Skip to content

Premature ventricular contraction

Videos

Notes

Cardiovascular system

Pathology

Vascular disorders
Congenital heart defects
Cardiac arrhythmias
Valvular disorders
Cardiomyopathies
Heart failure
Cardiac infections
Pericardial disorders
Cardiac tumors
Cardiovascular system pathology review

Assessments
Premature ventricular contraction

Flashcards

0 / 13 complete

Questions

1 / 3 complete
High Yield Notes
5 pages
Flashcards

Premature ventricular contraction

13 flashcards
Questions

USMLE® Step 1 style questions USMLE

3 questions
Preview

A 55-year-old man comes to his cardiologist for a followup visit. He denies cardiac symptoms, though his EKG shows a ventricular fusion beat. Which of the following is the most likely potential cause of this patient’s fusion beat?

Transcript

Content Reviewers:

Rishi Desai, MD, MPH

The heart has two lower chambers, called the ventricles, so a premature ventricular contraction is when the ventricles contract earlier than normal in the cardiac cycle. This happens because an abnormal contraction signal, called a depolarization, originates from somewhere in the ventricles rather than coming from the pacemaker cells.

So, if we simplify this heart a little bit, normally, the sinoatrial node or SA node sends an electrical signal that propagates out through the walls of the heart and contracts both upper chambers. Then that signal moves to the atrioventricular node or AV node, where the signal is delayed for a split second, and then it goes down into the ventricles or lower chambers where it moves down the bundle of His and into the left and right bundle branches and into each ventricle’s Purkinje fibers, causing them to contract as well. So, in a healthy heart the upper chambers contract first, then shortly after, the lower chambers contract. On an electrocardiogram or ECG, which measures the electrical activity of the heart via electrodes that are placed on the skin, the atrial depolarization, and therefore its contraction, is seen as a p-wave; the ventricular contraction is seen as a QRS complex; and the ventricular repolarization, and therefore its relaxation, is seen as a T-wave. 

This empty space here is called the PR segment, and it corresponds to the pause in the AV node, and this one is called the ST segment, and it corresponds to the interval between ventricular depolarization and repolarization, and this one is called the TP segment, which represents the heart’s quiet time when the cells are finished repolarizing and are ready for another signal.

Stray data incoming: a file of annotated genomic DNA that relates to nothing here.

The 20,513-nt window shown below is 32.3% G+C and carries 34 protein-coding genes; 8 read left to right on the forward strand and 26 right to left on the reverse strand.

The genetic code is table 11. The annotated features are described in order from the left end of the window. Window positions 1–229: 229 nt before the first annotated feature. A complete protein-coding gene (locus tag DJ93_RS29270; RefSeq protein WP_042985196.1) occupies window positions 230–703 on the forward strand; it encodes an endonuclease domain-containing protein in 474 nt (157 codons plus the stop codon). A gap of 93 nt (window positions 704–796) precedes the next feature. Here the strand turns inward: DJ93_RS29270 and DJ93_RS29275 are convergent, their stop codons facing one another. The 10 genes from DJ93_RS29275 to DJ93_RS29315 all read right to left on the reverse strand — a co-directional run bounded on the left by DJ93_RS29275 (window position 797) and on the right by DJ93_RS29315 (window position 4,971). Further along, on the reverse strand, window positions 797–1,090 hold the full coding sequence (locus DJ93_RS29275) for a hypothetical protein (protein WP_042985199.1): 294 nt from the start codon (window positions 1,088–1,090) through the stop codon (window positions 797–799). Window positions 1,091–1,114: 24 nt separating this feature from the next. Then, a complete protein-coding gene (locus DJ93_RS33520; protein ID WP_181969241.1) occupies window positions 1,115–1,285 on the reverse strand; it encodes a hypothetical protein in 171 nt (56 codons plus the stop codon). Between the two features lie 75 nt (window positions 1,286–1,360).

Now, if we just look at the QRS complex, which normally lasts less than 100 milliseconds or 2-and-a-half little boxes, it’s usually made up of three smaller waves, also called deflections. If the first wave after the p-wave is downwards, or negative, it’s called a Q wave - which you can remember by the letter Q having a downward tail. If the next deflection is upward, or positive, then it’s called the R wave. If, though, the first wave after the p-wave is upwards, instead, or positive, you basically skip the Q and just call it an R wave. Finally, any downward deflection after the R wave is called the S wave. 

Now, the interesting thing is that in addition to the pacemaker cells in the SA node, cells in the AV node, the Bundle of His, and the Purkinje fibers, all have the ability to generate an electrical potential. Those last three are called latent pacemakers, and they have slower depolarization rates—which is the rate at which they fire off electrical signals—and they get slower as you move further down. Let’s use this bar to visualize the SA node’s depolarization rate, which is the fastest, and then each one below is slightly slower. Notice that each time the SA node fires, it resets all the slower ones, and this is exactly how it works. If, for example, the SA node stopped altogether, then the AV node would take over at its slightly slower pace. Now, though, let’s say you have a ventricular ectopic focus somewhere in the ventricles, which is a cell or area of tissue that sends off an early depolarization wave, before even the SA node gets to fire. This is what leads to a premature ventricular contraction, or PVC.

One cause of a latent pacemaker cell or cardiac muscle cell depolarizing early is it gets enhanced automaticity, which might result from irritating stressors like electrolyte imbalances, drugs like cocaine or methamphetamines, ischemic damage like a heart attack, or anything that increases sympathetic activity, like anxiety. Ectopic beats can also have “triggered activity,” which is where cells depolarize early. The exact mechanism here, though, is unclear, but it might be due to an ion channel dysfunction that leads to an unexpected change in the membrane potential during or right after repolarization. When a cell depolarization happens during ventricular repolarization, it’s called an early-afterdepolarization, and if it happens after repolarization is finished, it’s called a delayed-afterdepolarization. 

A final type of ventricular ectopic focus is a reentrant loop, where a depolarization wave encounters tissue that doesn’t depolarize - which can be something like scar tissue after a heart attack - and as a result the wave starts going around and around that tissue - forming what’s called a reentrant loop. A reentrant loop basically starts sending out depolarization waves to the rest of the heart tissue each time the wave goes around.